Comment: Bringing petrol and diesel ban forward to 2030 is the right move
Our man thinks the government’s plan to accelerate the move to electric is exciting, and any concerns about its feasibility are unfounded
Bringing forward the ban on selling new petrol and diesel cars in the UK to 2030 – 10 years earlier than originally planned – may seem like a tall order. But by committing £1.3 billion to private and public charging infrastructure – as well as a further £582 million in zero and ultra-low-emission vehicle grants – the UK government is, quite literally, putting its money where its mouth is.
Making clear its intention to stop the sale of purely combustion-engined cars at the start of the next decade – followed by plug-in hybrids in 2035 – the announcement is pleasingly unambiguous. There are questions around what the government’s definition of exactly what “hybrid cars that can drive a significant distance without emitting carbon” means, but the likelihood is that all but the most efficient models will be outlawed from sale in 2030.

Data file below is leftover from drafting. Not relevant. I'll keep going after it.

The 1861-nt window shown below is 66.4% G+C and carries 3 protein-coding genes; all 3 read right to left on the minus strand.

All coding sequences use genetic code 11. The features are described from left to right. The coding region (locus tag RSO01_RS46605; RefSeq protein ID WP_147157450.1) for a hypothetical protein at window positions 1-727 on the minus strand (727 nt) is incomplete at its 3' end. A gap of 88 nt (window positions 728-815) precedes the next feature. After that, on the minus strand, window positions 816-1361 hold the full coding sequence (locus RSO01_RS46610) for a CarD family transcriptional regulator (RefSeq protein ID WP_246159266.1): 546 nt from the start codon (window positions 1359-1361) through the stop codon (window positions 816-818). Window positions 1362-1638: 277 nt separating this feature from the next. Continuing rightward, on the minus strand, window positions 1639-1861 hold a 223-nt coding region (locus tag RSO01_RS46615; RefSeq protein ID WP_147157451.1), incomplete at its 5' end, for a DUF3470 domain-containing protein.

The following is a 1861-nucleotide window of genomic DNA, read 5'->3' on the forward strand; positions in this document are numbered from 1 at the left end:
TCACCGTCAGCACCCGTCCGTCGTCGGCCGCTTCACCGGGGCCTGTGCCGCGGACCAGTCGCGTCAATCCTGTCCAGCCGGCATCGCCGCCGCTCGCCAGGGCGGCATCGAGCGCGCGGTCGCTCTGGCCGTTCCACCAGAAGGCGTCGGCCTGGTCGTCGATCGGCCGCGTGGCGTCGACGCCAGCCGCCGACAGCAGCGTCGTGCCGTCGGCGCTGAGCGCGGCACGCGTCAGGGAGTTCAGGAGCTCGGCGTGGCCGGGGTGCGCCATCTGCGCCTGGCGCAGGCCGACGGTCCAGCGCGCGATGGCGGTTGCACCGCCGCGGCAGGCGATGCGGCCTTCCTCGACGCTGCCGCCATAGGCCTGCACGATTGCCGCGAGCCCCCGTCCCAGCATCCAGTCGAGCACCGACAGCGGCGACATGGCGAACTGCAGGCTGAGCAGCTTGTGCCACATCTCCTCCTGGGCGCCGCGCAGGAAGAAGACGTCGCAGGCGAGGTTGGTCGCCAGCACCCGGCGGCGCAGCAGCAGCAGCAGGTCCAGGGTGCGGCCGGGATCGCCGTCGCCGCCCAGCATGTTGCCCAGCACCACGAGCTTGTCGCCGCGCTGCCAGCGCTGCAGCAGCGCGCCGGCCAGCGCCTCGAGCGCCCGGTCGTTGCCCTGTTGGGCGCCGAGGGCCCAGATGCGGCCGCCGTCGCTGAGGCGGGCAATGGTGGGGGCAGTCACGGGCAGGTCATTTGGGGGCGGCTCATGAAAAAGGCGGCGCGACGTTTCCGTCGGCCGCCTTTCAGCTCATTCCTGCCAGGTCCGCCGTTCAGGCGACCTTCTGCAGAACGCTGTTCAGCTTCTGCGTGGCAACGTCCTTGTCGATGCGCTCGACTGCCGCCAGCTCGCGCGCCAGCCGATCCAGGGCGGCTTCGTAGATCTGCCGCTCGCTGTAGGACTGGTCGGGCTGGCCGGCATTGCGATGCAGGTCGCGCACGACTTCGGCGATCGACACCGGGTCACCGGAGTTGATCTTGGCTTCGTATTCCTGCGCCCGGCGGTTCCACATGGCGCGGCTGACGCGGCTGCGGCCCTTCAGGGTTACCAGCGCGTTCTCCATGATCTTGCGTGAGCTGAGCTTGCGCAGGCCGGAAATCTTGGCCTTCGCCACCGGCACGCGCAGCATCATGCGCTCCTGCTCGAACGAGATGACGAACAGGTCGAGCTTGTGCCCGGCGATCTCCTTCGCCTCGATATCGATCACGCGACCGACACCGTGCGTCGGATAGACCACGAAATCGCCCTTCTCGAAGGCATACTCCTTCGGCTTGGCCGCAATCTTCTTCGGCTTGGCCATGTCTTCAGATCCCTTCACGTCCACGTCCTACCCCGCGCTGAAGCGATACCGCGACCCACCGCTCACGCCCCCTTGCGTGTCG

Furthermore, allocating £500 million to the development and mass-scale production of electric vehicle batteries should help bring price parity with mainstream petrol and diesel models in the near future. Only when this happens can we expect widespread adoption of plug-in and fully electric vehicles.
Concerns over whether or not the National Grid will cope when everyone and their dog wants to charge overnight seem unfounded, too. With plans to make the UK a “world leader” in wind energy, plus further advancements in nuclear power, we’ll have the resources to fuel our ultra-low-emission vehicles in a clean and sustainable manner.
The government’s ambitious 10-point plan for a “green industrial revolution” – including extra investment in public transport, plus making cycling and walking more attractive ways to travel – should come as exciting news for all of us. Creating and supporting up to 250,000 jobs, while reducing our carbon footprint and improving air quality, sets the UK on a compelling path to net zero by 2050.
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